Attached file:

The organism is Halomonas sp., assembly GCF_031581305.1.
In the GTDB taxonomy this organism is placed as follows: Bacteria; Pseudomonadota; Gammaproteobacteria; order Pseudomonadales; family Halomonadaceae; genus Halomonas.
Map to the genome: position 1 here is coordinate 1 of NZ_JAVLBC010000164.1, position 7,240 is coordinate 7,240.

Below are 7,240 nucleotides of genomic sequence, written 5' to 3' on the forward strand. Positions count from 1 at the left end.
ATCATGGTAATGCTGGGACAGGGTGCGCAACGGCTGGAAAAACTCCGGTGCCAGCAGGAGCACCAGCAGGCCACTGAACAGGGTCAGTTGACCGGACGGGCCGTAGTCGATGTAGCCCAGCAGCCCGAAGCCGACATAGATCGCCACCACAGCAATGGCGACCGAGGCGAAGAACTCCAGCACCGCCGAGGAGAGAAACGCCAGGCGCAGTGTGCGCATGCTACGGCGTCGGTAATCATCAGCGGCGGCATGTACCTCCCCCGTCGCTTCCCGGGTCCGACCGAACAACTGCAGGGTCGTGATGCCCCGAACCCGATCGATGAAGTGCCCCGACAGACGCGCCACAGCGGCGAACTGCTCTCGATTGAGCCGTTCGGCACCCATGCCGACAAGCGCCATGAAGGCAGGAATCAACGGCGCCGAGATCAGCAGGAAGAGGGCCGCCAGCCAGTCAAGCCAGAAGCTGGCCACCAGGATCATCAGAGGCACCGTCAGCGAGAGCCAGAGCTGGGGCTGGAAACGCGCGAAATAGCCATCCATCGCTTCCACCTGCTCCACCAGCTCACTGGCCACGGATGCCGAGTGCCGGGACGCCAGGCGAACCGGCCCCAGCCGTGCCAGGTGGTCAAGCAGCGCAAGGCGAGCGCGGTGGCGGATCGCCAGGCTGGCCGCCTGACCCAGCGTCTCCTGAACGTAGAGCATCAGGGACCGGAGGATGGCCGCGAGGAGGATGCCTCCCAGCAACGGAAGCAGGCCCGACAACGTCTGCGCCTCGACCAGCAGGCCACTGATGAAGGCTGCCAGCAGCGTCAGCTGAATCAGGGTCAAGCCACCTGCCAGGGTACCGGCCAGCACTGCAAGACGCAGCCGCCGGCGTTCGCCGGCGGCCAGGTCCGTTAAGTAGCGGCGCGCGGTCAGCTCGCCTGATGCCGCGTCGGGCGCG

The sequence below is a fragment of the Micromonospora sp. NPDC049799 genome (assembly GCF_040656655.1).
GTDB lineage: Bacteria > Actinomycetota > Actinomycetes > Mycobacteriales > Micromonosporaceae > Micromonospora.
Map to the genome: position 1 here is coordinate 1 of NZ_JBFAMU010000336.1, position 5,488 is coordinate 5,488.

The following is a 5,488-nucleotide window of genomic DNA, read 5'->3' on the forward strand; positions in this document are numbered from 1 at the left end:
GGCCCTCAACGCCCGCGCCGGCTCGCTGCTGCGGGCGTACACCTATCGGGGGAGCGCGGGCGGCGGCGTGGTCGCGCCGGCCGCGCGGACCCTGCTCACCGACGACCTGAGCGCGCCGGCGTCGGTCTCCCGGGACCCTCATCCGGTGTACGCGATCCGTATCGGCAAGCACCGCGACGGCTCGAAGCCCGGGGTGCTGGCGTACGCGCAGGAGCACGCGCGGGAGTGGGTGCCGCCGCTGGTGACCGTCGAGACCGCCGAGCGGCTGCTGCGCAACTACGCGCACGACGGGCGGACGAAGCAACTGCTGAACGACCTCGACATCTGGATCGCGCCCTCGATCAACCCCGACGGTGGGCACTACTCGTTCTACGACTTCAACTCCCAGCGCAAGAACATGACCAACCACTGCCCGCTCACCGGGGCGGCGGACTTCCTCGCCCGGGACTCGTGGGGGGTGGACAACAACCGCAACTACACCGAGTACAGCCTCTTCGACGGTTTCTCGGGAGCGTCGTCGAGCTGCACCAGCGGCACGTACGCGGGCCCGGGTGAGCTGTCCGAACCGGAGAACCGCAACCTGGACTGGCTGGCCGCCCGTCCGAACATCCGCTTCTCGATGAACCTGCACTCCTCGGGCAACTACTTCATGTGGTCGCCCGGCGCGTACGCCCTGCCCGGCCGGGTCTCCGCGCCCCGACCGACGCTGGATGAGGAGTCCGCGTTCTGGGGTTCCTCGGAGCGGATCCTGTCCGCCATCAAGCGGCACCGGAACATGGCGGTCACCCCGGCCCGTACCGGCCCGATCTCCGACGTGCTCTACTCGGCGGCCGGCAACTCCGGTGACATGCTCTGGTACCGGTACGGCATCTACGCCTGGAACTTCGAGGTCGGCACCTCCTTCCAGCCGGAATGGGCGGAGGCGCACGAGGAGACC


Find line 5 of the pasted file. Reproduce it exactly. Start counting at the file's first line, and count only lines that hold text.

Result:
ATCATGGTAATGCTGGGACAGGGTGCGCAACGGCTGGAAAAACTCCGGTGCCAGCAGGAGCACCAGCAGGCCACTGAACAGGGTCAGTTGACCGGACGGGCCGTAGTCGATGTAGCCCAGCAGCCCGAAGCCGACATAGATCGCCACCACAGCAATGGCGACCGAGGCGAAGAACTCCAGCACCGCCGAGGAGAGAAACGCCAGGCGCAGTGTGCGCATGCTACGGCGTCGGTAATCATCAGCGGCGGCATGTACCTCCCCCGTCGCTTCCCGGGTCCGACCGAACAACTGCAGGGTCGTGATGCCCCGAACCCGATCGATGAAGTGCCCCGACAGACGCGCCACAGCGGCGAACTGCTCTCGATTGAGCCGTTCGGCACCCATGCCGACAAGCGCCATGAAGGCAGGAATCAACGGCGCCGAGATCAGCAGGAAGAGGGCCGCCAGCCAGTCAAGCCAGAAGCTGGCCACCAGGATCATCAGAGGCACCGTCAGCGAGAGCCAGAGCTGGGGCTGGAAACGCGCGAAATAGCCATCCATCGCTTCCACCTGCTCCACCAGCTCACTGGCCACGGATGCCGAGTGCCGGGACGCCAGGCGAACCGGCCCCAGCCGTGCCAGGTGGTCAAGCAGCGCAAGGCGAGCGCGGTGGCGGATCGCCAGGCTGGCCGCCTGACCCAGCGTCTCCTGAACGTAGAGCATCAGGGACCGGAGGATGGCCGCGAGGAGGATGCCTCCCAGCAACGGAAGCAGGCCCGACAACGTCTGCGCCTCGACCAGCAGGCCACTGATGAAGGCTGCCAGCAGCGTCAGCTGAATCAGGGTCAAGCCACCTGCCAGGGTACCGGCCAGCACTGCAAGACGCAGCCGCCGGCGTTCGCCGGCGGCCAGGTCCGTTAAGTAGCGGCGCGCGGTCAGCTCGCCTGATGCCGCGTCGGGCGCG